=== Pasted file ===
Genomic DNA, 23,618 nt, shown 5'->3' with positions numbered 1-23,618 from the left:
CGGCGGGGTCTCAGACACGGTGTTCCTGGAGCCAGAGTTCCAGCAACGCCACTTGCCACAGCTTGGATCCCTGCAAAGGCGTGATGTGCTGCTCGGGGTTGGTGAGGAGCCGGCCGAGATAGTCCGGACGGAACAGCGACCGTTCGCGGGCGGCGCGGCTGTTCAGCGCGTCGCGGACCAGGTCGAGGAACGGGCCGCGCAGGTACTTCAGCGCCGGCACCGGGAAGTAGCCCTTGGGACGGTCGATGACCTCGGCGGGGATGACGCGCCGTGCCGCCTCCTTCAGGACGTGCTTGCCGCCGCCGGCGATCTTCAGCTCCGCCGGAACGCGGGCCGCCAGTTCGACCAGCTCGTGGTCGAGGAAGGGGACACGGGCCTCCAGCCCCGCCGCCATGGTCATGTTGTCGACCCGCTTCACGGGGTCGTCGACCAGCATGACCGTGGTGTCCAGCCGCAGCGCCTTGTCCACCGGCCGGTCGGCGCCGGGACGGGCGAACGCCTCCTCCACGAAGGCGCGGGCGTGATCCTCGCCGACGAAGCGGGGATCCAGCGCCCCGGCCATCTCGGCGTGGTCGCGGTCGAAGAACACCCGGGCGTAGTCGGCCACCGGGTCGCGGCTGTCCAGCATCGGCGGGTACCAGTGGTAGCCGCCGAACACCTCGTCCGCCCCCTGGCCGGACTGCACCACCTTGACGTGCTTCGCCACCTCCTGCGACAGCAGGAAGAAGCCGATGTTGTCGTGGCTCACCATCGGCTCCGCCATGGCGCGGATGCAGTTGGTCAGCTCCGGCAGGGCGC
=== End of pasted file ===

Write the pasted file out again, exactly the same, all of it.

Genomic DNA, 23,618 nt, shown 5'->3' with positions numbered 1-23,618 from the left:
CGGCGGGGTCTCAGACACGGTGTTCCTGGAGCCAGAGTTCCAGCAACGCCACTTGCCACAGCTTGGATCCCTGCAAAGGCGTGATGTGCTGCTCGGGGTTGGTGAGGAGCCGGCCGAGATAGTCCGGACGGAACAGCGACCGTTCGCGGGCGGCGCGGCTGTTCAGCGCGTCGCGGACCAGGTCGAGGAACGGGCCGCGCAGGTACTTCAGCGCCGGCACCGGGAAGTAGCCCTTGGGACGGTCGATGACCTCGGCGGGGATGACGCGCCGTGCCGCCTCCTTCAGGACGTGCTTGCCGCCGCCGGCGATCTTCAGCTCCGCCGGAACGCGGGCCGCCAGTTCGACCAGCTCGTGGTCGAGGAAGGGGACACGGGCCTCCAGCCCCGCCGCCATGGTCATGTTGTCGACCCGCTTCACGGGGTCGTCGACCAGCATGACCGTGGTGTCCAGCCGCAGCGCCTTGTCCACCGGCCGGTCGGCGCCGGGACGGGCGAACGCCTCCTCCACGAAGGCGCGGGCGTGATCCTCGCCGACGAAGCGGGGATCCAGCGCCCCGGCCATCTCGGCGTGGTCGCGGTCGAAGAACACCCGGGCGTAGTCGGCCACCGGGTCGCGGCTGTCCAGCATCGGCGGGTACCAGTGGTAGCCGCCGAACACCTCGTCCGCCCCCTGGCCGGACTGCACCACCTTGACGTGCTTCGCCACCTCCTGCGACAGCAGGAAGAAGCCGATGTTGTCGTGGCTCACCATCGGCTCCGCCATGGCGCGGATGCAGTTGGTCAGCTCCGGCAGGGCGC